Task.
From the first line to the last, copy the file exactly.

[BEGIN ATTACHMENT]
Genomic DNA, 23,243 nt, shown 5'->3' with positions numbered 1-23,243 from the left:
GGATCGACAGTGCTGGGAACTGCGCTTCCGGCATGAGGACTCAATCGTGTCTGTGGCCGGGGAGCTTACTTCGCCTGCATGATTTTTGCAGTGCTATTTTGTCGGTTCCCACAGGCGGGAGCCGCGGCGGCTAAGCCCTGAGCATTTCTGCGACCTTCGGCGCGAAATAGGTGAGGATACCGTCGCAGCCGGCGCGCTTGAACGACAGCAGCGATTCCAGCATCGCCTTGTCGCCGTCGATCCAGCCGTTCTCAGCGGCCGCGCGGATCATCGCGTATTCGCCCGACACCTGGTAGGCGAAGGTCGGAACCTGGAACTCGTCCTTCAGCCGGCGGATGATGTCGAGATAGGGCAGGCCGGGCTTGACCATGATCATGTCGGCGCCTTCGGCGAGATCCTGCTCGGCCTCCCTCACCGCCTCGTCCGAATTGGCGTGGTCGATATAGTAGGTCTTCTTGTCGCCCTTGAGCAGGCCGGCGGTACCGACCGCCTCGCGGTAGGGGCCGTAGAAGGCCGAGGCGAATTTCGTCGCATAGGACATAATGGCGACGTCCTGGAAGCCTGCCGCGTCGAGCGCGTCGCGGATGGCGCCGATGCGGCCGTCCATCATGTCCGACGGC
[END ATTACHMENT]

Genomic DNA, 23,243 nt, shown 5'->3' with positions numbered 1-23,243 from the left:
GGATCGACAGTGCTGGGAACTGCGCTTCCGGCATGAGGACTCAATCGTGTCTGTGGCCGGGGAGCTTACTTCGCCTGCATGATTTTTGCAGTGCTATTTTGTCGGTTCCCACAGGCGGGAGCCGCGGCGGCTAAGCCCTGAGCATTTCTGCGACCTTCGGCGCGAAATAGGTGAGGATACCGTCGCAGCCGGCGCGCTTGAACGACAGCAGCGATTCCAGCATCGCCTTGTCGCCGTCGATCCAGCCGTTCTCAGCGGCCGCGCGGATCATCGCGTATTCGCCCGACACCTGGTAGGCGAAGGTCGGAACCTGGAACTCGTCCTTCAGCCGGCGGATGATGTCGAGATAGGGCAGGCCGGGCTTGACCATGATCATGTCGGCGCCTTCGGCGAGATCCTGCTCGGCCTCCCTCACCGCCTCGTCCGAATTGGCGTGGTCGATATAGTAGGTCTTCTTGTCGCCCTTGAGCAGGCCGGCGGTACCGACCGCCTCGCGGTAGGGGCCGTAGAAGGCCGAGGCGAATTTCGTCGCATAGGACATAATGGCGACGTCCTGGAAGCCTGCCGCGTCGAGCGCGTCGCGGATGGCGCCGATGCGGCCGTCCATCATGTCCGACGGC